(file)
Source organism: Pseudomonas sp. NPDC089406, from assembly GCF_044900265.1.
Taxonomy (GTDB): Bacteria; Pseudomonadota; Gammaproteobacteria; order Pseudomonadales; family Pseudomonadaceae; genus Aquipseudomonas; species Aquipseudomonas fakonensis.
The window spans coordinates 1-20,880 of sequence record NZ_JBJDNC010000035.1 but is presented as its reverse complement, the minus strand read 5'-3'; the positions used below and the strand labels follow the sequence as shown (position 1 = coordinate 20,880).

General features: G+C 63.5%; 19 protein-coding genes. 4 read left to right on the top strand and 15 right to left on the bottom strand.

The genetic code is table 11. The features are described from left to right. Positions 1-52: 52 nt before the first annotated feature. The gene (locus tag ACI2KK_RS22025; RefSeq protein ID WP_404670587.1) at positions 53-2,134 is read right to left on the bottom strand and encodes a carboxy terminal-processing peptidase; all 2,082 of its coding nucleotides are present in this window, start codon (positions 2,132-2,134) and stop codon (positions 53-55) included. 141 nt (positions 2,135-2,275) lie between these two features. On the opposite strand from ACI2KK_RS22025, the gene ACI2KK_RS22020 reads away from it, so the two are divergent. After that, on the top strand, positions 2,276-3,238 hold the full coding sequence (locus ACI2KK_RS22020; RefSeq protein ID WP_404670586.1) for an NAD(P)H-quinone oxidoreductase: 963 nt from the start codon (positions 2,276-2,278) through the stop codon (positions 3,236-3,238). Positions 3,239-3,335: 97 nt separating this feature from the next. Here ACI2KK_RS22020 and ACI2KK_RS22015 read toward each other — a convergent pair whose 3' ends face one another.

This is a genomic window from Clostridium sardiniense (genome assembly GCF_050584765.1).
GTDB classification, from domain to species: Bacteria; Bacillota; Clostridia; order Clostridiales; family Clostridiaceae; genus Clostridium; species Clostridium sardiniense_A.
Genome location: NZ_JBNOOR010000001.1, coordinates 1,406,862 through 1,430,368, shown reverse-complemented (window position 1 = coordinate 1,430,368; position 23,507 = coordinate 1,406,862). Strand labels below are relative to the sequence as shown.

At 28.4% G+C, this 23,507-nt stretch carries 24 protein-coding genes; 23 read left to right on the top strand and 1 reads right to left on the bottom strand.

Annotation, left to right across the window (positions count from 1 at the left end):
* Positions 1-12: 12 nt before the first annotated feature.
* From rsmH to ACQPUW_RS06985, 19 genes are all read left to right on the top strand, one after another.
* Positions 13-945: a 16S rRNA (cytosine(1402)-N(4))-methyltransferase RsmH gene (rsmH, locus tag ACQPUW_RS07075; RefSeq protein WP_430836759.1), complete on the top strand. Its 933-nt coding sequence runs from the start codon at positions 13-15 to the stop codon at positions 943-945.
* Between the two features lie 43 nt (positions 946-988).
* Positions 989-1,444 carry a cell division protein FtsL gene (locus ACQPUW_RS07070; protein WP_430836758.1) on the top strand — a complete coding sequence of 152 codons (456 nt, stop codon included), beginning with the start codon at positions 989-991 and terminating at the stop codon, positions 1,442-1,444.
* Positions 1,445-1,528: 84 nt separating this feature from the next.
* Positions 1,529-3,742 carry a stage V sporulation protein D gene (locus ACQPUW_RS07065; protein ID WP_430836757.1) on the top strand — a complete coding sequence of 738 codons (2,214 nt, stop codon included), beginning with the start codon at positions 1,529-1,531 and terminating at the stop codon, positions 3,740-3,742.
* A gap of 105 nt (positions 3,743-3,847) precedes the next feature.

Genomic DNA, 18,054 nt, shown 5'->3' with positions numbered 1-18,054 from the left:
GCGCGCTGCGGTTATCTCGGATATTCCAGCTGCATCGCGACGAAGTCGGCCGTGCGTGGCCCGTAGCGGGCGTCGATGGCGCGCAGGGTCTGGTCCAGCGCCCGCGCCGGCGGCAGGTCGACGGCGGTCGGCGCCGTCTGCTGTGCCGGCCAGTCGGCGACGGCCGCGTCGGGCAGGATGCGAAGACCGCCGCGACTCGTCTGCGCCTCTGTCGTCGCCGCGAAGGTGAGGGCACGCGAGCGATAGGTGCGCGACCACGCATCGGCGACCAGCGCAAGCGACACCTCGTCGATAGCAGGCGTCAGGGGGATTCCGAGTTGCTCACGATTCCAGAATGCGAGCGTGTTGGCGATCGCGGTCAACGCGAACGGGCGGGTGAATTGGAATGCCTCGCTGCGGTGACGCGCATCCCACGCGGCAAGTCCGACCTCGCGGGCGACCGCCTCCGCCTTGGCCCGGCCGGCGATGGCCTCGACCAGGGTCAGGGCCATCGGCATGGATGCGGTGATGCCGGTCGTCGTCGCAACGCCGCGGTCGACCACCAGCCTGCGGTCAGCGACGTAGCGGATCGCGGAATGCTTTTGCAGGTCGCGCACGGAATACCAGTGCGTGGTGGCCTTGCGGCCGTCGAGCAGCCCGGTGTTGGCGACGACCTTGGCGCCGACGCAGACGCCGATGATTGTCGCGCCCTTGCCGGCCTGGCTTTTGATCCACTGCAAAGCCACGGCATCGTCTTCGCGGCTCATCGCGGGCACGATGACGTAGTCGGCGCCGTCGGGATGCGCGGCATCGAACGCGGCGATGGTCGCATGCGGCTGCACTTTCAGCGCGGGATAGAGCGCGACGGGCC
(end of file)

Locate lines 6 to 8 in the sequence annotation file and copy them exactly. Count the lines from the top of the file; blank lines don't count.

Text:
This is a genomic window from Clostridium sardiniense (genome assembly GCF_050584765.1).
GTDB classification, from domain to species: Bacteria; Bacillota; Clostridia; order Clostridiales; family Clostridiaceae; genus Clostridium; species Clostridium sardiniense_A.
Genome location: NZ_JBNOOR010000001.1, coordinates 1,406,862 through 1,430,368, shown reverse-complemented (window position 1 = coordinate 1,430,368; position 23,507 = coordinate 1,406,862). Strand labels below are relative to the sequence as shown.